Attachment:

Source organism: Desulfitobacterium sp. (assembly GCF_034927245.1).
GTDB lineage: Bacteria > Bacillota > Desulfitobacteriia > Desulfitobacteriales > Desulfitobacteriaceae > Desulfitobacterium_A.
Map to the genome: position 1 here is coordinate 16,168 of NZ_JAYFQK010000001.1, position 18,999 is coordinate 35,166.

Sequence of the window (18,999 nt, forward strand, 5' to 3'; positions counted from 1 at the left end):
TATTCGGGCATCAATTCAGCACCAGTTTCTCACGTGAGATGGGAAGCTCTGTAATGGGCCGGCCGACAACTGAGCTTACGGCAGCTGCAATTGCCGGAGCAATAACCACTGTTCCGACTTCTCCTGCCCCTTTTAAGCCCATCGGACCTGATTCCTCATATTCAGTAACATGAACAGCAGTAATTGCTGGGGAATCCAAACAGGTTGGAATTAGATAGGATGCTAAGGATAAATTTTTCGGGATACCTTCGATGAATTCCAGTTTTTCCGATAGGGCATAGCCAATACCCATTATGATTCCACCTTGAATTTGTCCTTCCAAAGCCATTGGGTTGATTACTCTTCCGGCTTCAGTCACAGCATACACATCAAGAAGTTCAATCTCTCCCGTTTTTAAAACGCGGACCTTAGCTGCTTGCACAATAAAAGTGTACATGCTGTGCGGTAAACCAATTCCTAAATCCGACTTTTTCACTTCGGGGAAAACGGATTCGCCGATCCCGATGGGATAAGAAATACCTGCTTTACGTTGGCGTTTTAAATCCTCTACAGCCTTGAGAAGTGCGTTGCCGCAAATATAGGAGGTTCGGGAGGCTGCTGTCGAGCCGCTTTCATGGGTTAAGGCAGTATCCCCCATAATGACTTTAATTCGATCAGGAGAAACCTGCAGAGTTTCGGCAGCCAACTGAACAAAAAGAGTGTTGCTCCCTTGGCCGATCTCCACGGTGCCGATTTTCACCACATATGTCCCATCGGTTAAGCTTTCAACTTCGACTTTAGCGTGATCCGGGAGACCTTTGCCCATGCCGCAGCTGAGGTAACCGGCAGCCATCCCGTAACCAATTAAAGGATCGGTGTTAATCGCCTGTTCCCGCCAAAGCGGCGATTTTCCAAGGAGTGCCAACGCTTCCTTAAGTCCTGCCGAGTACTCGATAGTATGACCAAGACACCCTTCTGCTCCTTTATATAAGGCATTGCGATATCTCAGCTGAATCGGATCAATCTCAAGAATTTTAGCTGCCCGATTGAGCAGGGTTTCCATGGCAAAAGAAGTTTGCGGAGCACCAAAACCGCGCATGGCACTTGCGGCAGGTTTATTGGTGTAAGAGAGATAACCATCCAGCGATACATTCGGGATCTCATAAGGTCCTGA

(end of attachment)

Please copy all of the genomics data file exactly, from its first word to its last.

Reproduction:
Source organism: Desulfitobacterium sp. (assembly GCF_034927245.1).
GTDB lineage: Bacteria > Bacillota > Desulfitobacteriia > Desulfitobacteriales > Desulfitobacteriaceae > Desulfitobacterium_A.
Map to the genome: position 1 here is coordinate 16,168 of NZ_JAYFQK010000001.1, position 18,999 is coordinate 35,166.

Sequence of the window (18,999 nt, forward strand, 5' to 3'; positions counted from 1 at the left end):
TATTCGGGCATCAATTCAGCACCAGTTTCTCACGTGAGATGGGAAGCTCTGTAATGGGCCGGCCGACAACTGAGCTTACGGCAGCTGCAATTGCCGGAGCAATAACCACTGTTCCGACTTCTCCTGCCCCTTTTAAGCCCATCGGACCTGATTCCTCATATTCAGTAACATGAACAGCAGTAATTGCTGGGGAATCCAAACAGGTTGGAATTAGATAGGATGCTAAGGATAAATTTTTCGGGATACCTTCGATGAATTCCAGTTTTTCCGATAGGGCATAGCCAATACCCATTATGATTCCACCTTGAATTTGTCCTTCCAAAGCCATTGGGTTGATTACTCTTCCGGCTTCAGTCACAGCATACACATCAAGAAGTTCAATCTCTCCCGTTTTTAAAACGCGGACCTTAGCTGCTTGCACAATAAAAGTGTACATGCTGTGCGGTAAACCAATTCCTAAATCCGACTTTTTCACTTCGGGGAAAACGGATTCGCCGATCCCGATGGGATAAGAAATACCTGCTTTACGTTGGCGTTTTAAATCCTCTACAGCCTTGAGAAGTGCGTTGCCGCAAATATAGGAGGTTCGGGAGGCTGCTGTCGAGCCGCTTTCATGGGTTAAGGCAGTATCCCCCATAATGACTTTAATTCGATCAGGAGAAACCTGCAGAGTTTCGGCAGCCAACTGAACAAAAAGAGTGTTGCTCCCTTGGCCGATCTCCACGGTGCCGATTTTCACCACATATGTCCCATCGGTTAAGCTTTCAACTTCGACTTTAGCGTGATCCGGGAGACCTTTGCCCATGCCGCAGCTGAGGTAACCGGCAGCCATCCCGTAACCAATTAAAGGATCGGTGTTAATCGCCTGTTCCCGCCAAAGCGGCGATTTTCCAAGGAGTGCCAACGCTTCCTTAAGTCCTGCCGAGTACTCGATAGTATGACCAAGACACCCTTCTGCTCCTTTATATAAGGCATTGCGATATCTCAGCTGAATCGGATCAATCTCAAGAATTTTAGCTGCCCGATTGAGCAGGGTTTCCATGGCAAAAGAAGTTTGCGGAGCACCAAAACCGCGCATGGCACTTGCGGCAGGTTTATTGGTGTAAGAGAGATAACCATCCAGCGATACATTCGGGATCTCATAAGGTCCTGA